To me it’s something of a schizophrenic city: ugly and beautiful, affluent and impoverished, and I’ve known it for a long time. I went to the art school there in the early ‘80s, just as Ronald Searle and Syd Barrett had before me.I should’ve had a good time back then but I think I was struggling with my own version of duality.On the one hand I craved independence, on the other I was immature and naïve.I didn’t finish the course and even when I was there I frequently disappeared (on the premise of drawing but rarely doing so).I took long walks down the less than salubrious back streets, preferring to rummage through piles of junk in the rather sleazy second-hand shops of the old Mill Road (I remember one shop where they seemed to specialise in guitars and porn!) over any wanders amid the more boastful facades of the famous university buildings.
Thirty years later, Mill Road has been regenerated but Cambridge’s better known historic heart now seems a little smaller against the new high-rises of its infills and outskirts, especially those I passed on the bus yesterday.These are now the boastful buildings, boasting of their modernity, their convenience for the commuter trains into London and their proximity to cultural treasures.Yet their windows look out onto congested main roads,industrial estates and multistorey car parks.
The bus stopped by one very new, grey, angular block, so far uninhabited by the look of it. Lined up on the inner sills of two of its large windows were dozens of empty beer, spirits and wine bottles.It was as if this building's mask of pristine sobriety had been betrayed by a secret binge drinker and it seemed to me like an abstract symbol of the whole city’s dichotomy.I wish I’d taken a photo.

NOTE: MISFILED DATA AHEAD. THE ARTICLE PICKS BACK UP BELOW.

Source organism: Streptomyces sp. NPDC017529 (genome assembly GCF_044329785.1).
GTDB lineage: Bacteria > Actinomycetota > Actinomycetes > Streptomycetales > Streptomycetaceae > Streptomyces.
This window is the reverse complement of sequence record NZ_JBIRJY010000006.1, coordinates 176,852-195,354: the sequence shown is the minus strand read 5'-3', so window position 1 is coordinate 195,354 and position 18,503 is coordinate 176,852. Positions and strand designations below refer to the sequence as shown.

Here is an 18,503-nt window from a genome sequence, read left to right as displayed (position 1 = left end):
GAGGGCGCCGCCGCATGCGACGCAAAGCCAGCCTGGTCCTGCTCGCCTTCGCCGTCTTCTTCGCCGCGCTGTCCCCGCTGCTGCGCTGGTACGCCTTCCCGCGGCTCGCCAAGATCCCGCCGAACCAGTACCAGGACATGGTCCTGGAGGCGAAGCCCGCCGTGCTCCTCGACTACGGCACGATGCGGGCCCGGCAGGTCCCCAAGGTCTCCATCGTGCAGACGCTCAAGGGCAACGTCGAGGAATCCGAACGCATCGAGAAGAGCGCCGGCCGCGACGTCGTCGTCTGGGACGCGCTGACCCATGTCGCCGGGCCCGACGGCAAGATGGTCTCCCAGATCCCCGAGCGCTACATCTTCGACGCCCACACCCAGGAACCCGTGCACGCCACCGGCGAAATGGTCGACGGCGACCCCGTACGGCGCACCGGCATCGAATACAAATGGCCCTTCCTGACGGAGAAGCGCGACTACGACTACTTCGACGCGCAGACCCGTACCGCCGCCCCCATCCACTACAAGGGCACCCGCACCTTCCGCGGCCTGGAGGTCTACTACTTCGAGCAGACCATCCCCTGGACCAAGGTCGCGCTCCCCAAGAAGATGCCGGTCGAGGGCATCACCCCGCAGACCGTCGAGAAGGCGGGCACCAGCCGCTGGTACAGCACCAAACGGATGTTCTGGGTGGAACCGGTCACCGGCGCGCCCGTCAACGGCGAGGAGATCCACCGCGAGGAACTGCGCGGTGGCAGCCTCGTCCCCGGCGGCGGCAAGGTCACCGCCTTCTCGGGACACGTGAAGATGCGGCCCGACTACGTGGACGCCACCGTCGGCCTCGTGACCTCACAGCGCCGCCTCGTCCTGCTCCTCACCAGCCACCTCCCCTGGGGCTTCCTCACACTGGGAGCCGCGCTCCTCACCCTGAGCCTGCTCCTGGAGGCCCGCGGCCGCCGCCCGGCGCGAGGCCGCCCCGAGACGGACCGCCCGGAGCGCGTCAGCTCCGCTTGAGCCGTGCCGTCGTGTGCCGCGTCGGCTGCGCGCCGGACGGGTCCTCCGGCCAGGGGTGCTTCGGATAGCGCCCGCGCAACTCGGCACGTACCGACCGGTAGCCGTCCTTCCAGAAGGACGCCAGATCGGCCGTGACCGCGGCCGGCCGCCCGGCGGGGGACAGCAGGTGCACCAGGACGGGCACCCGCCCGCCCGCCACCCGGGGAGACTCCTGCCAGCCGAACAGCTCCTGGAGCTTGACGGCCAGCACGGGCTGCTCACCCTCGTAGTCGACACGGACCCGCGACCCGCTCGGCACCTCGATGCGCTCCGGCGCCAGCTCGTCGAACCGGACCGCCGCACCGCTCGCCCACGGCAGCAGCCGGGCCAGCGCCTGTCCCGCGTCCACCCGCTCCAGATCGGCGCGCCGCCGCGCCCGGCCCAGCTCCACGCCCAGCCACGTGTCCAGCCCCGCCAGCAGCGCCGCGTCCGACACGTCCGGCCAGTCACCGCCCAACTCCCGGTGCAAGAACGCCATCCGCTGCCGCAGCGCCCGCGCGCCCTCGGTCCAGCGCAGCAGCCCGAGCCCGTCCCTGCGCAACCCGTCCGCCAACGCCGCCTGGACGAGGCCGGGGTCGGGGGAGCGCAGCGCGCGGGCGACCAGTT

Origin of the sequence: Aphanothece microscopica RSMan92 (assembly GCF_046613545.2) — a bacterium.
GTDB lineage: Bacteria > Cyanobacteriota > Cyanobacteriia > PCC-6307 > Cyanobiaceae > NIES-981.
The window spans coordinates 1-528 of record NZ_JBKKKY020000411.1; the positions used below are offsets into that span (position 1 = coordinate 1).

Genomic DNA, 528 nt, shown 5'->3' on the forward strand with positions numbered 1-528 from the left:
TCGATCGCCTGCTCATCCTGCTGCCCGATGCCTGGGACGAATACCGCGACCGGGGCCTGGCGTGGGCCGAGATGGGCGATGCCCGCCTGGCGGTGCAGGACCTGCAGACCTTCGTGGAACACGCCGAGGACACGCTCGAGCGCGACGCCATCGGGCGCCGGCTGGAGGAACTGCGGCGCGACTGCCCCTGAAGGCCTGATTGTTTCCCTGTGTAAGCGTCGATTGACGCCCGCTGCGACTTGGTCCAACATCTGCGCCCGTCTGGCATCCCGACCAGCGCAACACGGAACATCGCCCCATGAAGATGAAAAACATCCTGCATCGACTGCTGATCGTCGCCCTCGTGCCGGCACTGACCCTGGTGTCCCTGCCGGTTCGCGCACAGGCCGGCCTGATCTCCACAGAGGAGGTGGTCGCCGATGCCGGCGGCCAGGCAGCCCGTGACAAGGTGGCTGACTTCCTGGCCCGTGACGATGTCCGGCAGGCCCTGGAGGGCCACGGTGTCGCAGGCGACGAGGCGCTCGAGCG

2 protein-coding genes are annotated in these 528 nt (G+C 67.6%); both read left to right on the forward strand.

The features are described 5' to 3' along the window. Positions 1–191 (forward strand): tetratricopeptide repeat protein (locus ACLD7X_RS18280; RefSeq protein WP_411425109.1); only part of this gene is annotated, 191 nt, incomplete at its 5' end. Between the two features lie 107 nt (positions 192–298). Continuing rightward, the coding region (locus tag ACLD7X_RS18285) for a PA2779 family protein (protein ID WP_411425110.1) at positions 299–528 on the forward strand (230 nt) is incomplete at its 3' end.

Anyway, in spite of an odd ambivalence I have about the place it was still good to be in Cambridge.I was there to have lunch with some people I worked with years ago.On the face of it they may seem an unlikely group for me to know and we probably don’t have much in common on any deep level. But there are two extra factors that turn these reunions into a bit of a tonic for me too: the fact that I’m the youngest - and that I’m female!
Older men – well, certainly these ones, who have sailed the high seas in their former lives as ship captains and engineers – know how to make a woman like me feel good about herself!Never mind that I’m now heading towards the open jowly jaws of fifty, my companions will always have ten years and more on me.They are jolly and charming and even if we don’t share political views or lifestyles their company is pleasant and easy for a couple of hours.When I walk in to the restaurant I’m immediately boosted by their convivial greetings. There are jokes about who’s going to get the first hug and I jest back, with a confidence I didn’t even know I had, that they should form an orderly queue. Soft kisses on cheeks are exchanged alongside the “You’re looking well!”s.I must admit it feels lovely to face a roomful of cuddly chaps with arms outstretched.Please don’t tell me there is anything sexist about this - it’s just sweet and warm.For a few hours I feel more feminine and youthful than I have in ages, even if it’s only comparitively, because older men like these seem to have a knack for emphasising it, in the nicest and most harmlessly flirtatious way. Age and time become warped in their company - warped in my favour - and I’m not complaining.Lunch was good too.